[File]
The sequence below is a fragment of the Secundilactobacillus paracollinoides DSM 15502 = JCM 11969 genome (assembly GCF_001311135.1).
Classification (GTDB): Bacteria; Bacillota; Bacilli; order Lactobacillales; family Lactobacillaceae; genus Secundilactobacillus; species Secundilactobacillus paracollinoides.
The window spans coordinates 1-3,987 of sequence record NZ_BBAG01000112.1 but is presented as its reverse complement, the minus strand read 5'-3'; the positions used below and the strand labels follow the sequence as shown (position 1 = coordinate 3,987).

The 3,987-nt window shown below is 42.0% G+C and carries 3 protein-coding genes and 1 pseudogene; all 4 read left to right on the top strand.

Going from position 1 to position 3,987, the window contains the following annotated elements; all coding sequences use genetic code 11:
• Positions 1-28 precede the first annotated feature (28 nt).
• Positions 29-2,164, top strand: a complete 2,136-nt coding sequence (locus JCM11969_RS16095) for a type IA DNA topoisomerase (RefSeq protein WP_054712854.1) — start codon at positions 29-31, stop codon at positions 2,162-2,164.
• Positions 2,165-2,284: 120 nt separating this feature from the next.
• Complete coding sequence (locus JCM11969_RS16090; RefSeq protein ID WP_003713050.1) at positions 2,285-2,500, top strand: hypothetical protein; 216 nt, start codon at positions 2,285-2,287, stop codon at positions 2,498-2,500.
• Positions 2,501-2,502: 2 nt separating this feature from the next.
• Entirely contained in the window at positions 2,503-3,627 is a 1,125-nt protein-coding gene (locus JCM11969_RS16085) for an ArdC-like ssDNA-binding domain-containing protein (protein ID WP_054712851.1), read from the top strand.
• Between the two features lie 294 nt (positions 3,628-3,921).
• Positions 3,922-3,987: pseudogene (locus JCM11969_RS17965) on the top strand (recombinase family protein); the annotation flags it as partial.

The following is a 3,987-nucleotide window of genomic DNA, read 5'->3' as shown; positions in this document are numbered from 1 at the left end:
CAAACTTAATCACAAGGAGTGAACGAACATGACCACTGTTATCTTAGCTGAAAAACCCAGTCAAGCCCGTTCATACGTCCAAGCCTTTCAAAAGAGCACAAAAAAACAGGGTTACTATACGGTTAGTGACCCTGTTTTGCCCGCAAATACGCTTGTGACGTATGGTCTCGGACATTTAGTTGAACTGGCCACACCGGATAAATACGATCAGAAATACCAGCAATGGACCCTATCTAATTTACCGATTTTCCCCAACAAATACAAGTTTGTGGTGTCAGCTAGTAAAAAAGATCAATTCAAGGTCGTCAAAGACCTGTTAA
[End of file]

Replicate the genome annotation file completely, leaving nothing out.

The sequence below is a fragment of the Secundilactobacillus paracollinoides DSM 15502 = JCM 11969 genome (assembly GCF_001311135.1).
Classification (GTDB): Bacteria; Bacillota; Bacilli; order Lactobacillales; family Lactobacillaceae; genus Secundilactobacillus; species Secundilactobacillus paracollinoides.
The window spans coordinates 1-3,987 of sequence record NZ_BBAG01000112.1 but is presented as its reverse complement, the minus strand read 5'-3'; the positions used below and the strand labels follow the sequence as shown (position 1 = coordinate 3,987).

The 3,987-nt window shown below is 42.0% G+C and carries 3 protein-coding genes and 1 pseudogene; all 4 read left to right on the top strand.

Going from position 1 to position 3,987, the window contains the following annotated elements; all coding sequences use genetic code 11:
• Positions 1-28 precede the first annotated feature (28 nt).
• Positions 29-2,164, top strand: a complete 2,136-nt coding sequence (locus JCM11969_RS16095) for a type IA DNA topoisomerase (RefSeq protein WP_054712854.1) — start codon at positions 29-31, stop codon at positions 2,162-2,164.
• Positions 2,165-2,284: 120 nt separating this feature from the next.
• Complete coding sequence (locus JCM11969_RS16090; RefSeq protein ID WP_003713050.1) at positions 2,285-2,500, top strand: hypothetical protein; 216 nt, start codon at positions 2,285-2,287, stop codon at positions 2,498-2,500.
• Positions 2,501-2,502: 2 nt separating this feature from the next.
• Entirely contained in the window at positions 2,503-3,627 is a 1,125-nt protein-coding gene (locus JCM11969_RS16085) for an ArdC-like ssDNA-binding domain-containing protein (protein ID WP_054712851.1), read from the top strand.
• Between the two features lie 294 nt (positions 3,628-3,921).
• Positions 3,922-3,987: pseudogene (locus JCM11969_RS17965) on the top strand (recombinase family protein); the annotation flags it as partial.

The following is a 3,987-nucleotide window of genomic DNA, read 5'->3' as shown; positions in this document are numbered from 1 at the left end:
CAAACTTAATCACAAGGAGTGAACGAACATGACCACTGTTATCTTAGCTGAAAAACCCAGTCAAGCCCGTTCATACGTCCAAGCCTTTCAAAAGAGCACAAAAAAACAGGGTTACTATACGGTTAGTGACCCTGTTTTGCCCGCAAATACGCTTGTGACGTATGGTCTCGGACATTTAGTTGAACTGGCCACACCGGATAAATACGATCAGAAATACCAGCAATGGACCCTATCTAATTTACCGATTTTCCCCAACAAATACAAGTTTGTGGTGTCAGCTAGTAAAAAAGATCAATTCAAGGTCGTCAAAGACCTGTTAA